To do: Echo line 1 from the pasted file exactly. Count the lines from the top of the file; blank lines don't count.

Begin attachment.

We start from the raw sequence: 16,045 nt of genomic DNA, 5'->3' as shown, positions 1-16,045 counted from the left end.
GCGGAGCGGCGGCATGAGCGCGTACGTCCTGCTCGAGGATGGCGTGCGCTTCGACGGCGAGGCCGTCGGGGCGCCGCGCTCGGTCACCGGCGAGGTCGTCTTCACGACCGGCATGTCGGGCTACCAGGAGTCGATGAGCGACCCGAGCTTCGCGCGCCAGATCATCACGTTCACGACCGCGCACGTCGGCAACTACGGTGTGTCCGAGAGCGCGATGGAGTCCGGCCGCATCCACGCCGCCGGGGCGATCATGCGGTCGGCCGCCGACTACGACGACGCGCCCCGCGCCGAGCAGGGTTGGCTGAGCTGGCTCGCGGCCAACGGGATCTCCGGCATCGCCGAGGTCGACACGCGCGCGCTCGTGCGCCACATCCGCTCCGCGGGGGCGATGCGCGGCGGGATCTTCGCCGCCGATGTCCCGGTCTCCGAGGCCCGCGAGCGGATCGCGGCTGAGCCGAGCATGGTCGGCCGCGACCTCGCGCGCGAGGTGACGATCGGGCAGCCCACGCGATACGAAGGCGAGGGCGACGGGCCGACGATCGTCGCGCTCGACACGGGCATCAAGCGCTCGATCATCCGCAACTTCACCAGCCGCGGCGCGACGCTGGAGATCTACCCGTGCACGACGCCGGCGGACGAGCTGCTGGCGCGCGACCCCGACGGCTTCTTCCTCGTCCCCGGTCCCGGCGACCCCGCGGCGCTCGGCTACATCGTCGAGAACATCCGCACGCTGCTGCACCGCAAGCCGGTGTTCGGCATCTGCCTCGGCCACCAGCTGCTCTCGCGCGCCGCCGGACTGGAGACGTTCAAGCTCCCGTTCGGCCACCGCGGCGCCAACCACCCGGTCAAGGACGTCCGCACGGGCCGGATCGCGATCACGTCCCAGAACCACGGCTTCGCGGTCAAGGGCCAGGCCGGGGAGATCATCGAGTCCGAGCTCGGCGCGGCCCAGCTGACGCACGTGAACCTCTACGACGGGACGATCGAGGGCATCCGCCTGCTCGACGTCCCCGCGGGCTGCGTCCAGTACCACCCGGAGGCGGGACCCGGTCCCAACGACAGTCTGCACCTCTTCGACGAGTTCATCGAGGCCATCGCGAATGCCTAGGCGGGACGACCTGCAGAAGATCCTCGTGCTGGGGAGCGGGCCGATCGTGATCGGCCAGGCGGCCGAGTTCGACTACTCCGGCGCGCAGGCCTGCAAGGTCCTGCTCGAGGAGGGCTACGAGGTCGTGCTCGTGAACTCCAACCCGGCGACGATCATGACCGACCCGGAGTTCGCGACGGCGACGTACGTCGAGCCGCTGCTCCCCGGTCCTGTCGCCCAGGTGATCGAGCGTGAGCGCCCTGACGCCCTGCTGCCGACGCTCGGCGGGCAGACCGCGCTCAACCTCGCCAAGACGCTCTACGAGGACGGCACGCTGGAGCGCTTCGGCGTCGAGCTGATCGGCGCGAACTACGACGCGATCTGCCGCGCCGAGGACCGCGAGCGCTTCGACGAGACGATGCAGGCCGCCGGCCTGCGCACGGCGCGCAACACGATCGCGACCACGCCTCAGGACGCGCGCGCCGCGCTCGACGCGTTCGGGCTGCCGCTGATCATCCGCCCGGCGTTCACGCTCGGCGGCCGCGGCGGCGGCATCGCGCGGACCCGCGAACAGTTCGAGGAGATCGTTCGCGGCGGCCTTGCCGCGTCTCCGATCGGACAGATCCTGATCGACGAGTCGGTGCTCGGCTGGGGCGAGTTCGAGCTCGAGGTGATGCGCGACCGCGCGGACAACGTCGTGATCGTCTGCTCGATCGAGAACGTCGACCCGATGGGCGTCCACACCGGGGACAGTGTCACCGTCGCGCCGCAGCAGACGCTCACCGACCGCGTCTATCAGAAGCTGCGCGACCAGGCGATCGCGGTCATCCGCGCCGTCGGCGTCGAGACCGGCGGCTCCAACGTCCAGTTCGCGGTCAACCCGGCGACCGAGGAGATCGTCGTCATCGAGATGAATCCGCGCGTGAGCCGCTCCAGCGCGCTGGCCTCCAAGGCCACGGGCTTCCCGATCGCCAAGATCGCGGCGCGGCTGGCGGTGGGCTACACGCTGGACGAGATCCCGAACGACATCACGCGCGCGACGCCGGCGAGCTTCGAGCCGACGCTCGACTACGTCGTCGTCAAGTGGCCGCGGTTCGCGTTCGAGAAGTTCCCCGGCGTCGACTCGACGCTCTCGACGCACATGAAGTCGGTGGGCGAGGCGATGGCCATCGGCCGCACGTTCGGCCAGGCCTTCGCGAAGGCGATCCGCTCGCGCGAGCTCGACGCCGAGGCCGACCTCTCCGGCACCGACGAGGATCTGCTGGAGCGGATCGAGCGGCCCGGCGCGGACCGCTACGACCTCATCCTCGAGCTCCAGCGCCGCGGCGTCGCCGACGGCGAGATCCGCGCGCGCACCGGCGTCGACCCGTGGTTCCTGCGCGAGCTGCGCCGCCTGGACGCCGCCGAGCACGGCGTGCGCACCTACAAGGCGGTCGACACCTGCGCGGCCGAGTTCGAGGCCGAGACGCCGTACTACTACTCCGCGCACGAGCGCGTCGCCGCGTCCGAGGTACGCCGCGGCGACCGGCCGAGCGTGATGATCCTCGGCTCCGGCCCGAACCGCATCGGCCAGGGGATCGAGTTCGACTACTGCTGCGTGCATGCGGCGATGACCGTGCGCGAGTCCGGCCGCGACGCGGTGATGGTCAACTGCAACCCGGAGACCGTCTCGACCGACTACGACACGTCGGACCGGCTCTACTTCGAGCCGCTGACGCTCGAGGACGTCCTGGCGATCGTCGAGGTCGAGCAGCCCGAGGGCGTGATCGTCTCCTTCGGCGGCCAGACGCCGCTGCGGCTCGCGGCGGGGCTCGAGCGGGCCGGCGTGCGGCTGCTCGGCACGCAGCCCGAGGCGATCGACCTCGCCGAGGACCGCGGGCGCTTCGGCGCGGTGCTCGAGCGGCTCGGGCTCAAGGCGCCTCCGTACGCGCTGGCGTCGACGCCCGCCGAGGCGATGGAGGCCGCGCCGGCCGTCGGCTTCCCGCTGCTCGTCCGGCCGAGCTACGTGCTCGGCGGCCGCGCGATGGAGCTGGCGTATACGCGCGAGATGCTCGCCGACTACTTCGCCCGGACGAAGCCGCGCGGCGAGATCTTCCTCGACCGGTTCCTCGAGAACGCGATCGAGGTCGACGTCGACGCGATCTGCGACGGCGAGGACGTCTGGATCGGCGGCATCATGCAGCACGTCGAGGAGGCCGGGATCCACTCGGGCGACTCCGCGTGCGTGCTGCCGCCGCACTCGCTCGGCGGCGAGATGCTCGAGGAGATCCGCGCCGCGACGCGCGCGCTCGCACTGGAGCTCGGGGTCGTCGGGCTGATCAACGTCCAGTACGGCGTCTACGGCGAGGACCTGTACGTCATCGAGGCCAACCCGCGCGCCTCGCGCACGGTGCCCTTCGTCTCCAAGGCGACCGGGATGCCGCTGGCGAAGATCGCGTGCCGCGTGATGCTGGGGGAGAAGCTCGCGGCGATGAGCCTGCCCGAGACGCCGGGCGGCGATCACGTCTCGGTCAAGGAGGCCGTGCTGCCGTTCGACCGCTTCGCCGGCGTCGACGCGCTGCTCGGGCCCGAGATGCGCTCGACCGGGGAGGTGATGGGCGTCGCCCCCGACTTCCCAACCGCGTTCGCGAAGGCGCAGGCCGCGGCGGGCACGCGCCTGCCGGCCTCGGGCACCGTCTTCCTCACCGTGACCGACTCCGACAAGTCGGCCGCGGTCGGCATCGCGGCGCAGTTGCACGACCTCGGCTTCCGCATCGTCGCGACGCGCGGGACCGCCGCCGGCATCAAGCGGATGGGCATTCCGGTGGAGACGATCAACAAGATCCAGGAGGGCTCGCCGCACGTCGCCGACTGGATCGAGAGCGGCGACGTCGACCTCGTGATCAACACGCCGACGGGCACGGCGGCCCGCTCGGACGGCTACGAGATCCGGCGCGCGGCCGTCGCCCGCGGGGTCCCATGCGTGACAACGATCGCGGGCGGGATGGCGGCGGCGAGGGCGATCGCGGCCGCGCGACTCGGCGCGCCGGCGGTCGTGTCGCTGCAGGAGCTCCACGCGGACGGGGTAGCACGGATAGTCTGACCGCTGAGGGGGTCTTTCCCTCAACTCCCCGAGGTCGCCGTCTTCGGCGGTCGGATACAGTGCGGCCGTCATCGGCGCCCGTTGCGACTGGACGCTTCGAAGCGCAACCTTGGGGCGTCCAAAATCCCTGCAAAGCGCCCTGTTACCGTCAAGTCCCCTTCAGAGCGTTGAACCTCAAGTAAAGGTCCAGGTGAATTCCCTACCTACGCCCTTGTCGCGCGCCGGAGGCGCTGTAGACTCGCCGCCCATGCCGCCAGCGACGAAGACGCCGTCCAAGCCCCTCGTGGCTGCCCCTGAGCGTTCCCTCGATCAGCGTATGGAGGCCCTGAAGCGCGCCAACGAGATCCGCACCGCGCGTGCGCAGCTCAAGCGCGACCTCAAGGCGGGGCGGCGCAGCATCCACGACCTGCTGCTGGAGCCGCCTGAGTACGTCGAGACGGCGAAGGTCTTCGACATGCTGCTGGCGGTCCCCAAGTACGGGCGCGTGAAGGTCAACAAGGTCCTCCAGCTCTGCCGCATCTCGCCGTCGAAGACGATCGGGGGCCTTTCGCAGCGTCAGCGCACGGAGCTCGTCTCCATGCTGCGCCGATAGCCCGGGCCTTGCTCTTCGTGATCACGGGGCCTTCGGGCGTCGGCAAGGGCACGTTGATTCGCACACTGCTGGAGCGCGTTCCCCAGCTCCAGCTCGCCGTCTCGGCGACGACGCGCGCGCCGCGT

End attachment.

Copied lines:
We start from the raw sequence: 16,045 nt of genomic DNA, 5'->3' as shown, positions 1-16,045 counted from the left end.